The Martyr

The day hailed bright and sunny, the white walls soaking up the cheerful sunshine, as they always did.. The pristine walkway would be crowded today as two soldiers marched in front of me, and two followed behind. They would push me hard and fast, my arms trapped behind my back, encased in steel, and chained to my feet, also bound by steel. If I stumbled, their feet would fly into my ribs.

I will face my executioner at the end of the long white walk, though my only sin was to fight for my country. I am a prisoner of war and today, I will die.


The object of the #FridayFictioneers prompt is to use the picture prompt provided and write a 100 word response to it. Here’s my take.

I welcome feedback. Please share your thoughts in a comment.

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Stephanie Ayers

Executive Creative Director at Our Write Side/OWS Ink, LLC
A published author with a knack for twisted tales, Stephanie Ayers is the Executive Creative Director of OWS Ink, LLC, a community for writers and readers alike. She loves a good thriller, fairies, things that go bump in the night, and sappy stories. When she is not writing, she can be found in Creative Cloud designing book covers and promotional graphics for authors.
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24 thoughts on “The Martyr”

  1. sustainabilitea says:

    The combination of sun and dark shade seem to foreshadow the darkness of your story taking place in a sunny place and the darkness in the narrator as he (or she) looks forward to what will happen.

  2. Carrie says:

    I like the juxtaposition of his situation: being in a beautiful sunny place but about to endure a dark horrific end.

    I think there could be a way to accomplish the contrast without him specifically going through internal dialogue. It’s mainly that first line with this part “there was nothing cheerful about today, or yesterday, or tomorrow, for that matter”. I don’t think all that is really necessary.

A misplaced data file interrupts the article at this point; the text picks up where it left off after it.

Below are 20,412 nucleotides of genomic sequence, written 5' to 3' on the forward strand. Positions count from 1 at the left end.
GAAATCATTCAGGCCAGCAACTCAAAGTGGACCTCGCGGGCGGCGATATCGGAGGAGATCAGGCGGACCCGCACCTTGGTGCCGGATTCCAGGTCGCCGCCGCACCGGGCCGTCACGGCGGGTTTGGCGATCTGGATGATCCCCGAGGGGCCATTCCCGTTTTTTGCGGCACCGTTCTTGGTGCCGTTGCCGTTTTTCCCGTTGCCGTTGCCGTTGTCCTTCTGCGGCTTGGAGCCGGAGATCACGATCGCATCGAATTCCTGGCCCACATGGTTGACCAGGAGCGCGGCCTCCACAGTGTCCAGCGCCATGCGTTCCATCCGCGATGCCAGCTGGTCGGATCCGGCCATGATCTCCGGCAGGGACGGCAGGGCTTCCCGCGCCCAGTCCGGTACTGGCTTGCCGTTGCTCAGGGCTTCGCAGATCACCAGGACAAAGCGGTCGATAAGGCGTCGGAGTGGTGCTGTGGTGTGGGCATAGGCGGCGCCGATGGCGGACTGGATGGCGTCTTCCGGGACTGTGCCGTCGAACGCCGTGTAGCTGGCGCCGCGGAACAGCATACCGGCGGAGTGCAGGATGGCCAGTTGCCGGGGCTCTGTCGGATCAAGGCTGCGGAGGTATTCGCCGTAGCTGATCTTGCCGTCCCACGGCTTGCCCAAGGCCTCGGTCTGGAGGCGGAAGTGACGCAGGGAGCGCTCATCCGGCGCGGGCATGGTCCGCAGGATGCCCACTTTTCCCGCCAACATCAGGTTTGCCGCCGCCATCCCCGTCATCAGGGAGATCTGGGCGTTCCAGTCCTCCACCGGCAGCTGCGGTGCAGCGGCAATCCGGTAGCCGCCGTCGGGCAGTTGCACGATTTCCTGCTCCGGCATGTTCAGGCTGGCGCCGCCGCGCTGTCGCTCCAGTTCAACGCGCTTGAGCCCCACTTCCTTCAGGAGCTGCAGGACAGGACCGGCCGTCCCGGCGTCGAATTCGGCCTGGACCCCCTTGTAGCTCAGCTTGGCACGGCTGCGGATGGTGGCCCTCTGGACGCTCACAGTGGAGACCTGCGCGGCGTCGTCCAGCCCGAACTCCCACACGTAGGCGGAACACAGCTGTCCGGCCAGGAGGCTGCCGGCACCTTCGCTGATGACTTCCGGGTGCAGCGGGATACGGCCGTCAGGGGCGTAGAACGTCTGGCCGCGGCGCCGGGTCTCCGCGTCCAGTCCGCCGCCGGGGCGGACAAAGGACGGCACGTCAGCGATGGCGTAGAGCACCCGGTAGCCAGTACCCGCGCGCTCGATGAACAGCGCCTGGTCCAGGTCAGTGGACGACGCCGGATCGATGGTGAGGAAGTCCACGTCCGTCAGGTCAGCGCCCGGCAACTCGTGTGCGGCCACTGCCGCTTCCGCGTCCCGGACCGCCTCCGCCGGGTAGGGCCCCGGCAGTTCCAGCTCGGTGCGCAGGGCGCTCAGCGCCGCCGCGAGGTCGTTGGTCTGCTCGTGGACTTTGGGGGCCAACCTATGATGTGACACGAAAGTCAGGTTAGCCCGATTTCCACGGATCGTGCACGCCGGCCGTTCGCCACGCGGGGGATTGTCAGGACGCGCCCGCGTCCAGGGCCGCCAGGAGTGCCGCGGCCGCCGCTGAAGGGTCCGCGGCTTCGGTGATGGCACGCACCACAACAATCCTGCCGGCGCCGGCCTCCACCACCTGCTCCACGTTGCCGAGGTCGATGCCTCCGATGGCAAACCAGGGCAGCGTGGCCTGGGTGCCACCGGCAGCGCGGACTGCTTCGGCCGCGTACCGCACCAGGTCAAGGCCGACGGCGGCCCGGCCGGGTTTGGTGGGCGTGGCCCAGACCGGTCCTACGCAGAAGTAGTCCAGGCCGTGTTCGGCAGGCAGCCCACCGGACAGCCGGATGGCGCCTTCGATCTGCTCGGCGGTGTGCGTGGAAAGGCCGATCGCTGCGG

1. SAM says:

      Your advice was taken. I’m not sure the illusion of the cheerful walls is shown here though.

  3. bridgesareforburning says:

    Hi SAM,
    Nice contrast between the bright sunshine and white walls and the dark situation your MC is in. Ron

  4. rgayer55 says:

    Unfortunately, there will be no tomorrow. Nice story telling.

  5. rochellewisoff says:

    For you a few lines you held me prisoner. Despairing dark against cheerful light. Well written.

  6. Sheila says:

    This definitely made me feel for this person and that’s hard to do in just a few words.

    1. SAM says:

      Thank you for the very kind words. I hope to draw you in like this every time.

  7. billgncs says:

    good one … it has a resigned desperation about it. enjoyed your bio, alas I only have a checkered tablecloth.

    1. SAM says:

      Hahahaha! Be careful. I turned Madison’s FB watermelon picture into a 700+ word story. Your checkered tablecloth could be next, lol!

      1. billgncs says:


  8. myothervoices says:

    Do you think the prisoner would see the sunsine as cheerful? Interesting choice of words.

    1. SAM says:

      Yes, as it always is. Perhaps that location was chosen for the easy deception. You wouldn’t expect a prison there.

  9. thecontradictoryoptimist says:

    Nice story, I like the contrasts.

  10. Sandra says:

    Good one, nice projection of the inevitability of his situation.

  11. boomiebol says:

    This is so powerful, and the reality of some…like this

  12. K.D. McCrite says:

    This breaks my heart. The story, not the writing. Good job.

  13. April Galloway (@AMelodyGalloway) says:

    Interesting contrast of a light setting and dark plot. I like it. Here’s mine:

  14. Lora says:

    Looking at it again, that alleyway could be a trap and lead to one-way prison. Nice work.

  15. Shirley McCann says:

    Amazing how many writers used the foreign/war setting for the pic. Must be a sign of the times. Sad, though. And scary.

  16. rich says:

    he has a toughness that i only wish i had.

  17. dmmacilroy says:

    Sear Sam,

    You captured the thoughts of the captured and shackled us to him for his long, hot walk. Well done.



    1. SAM says:

      Thanks, Doug!

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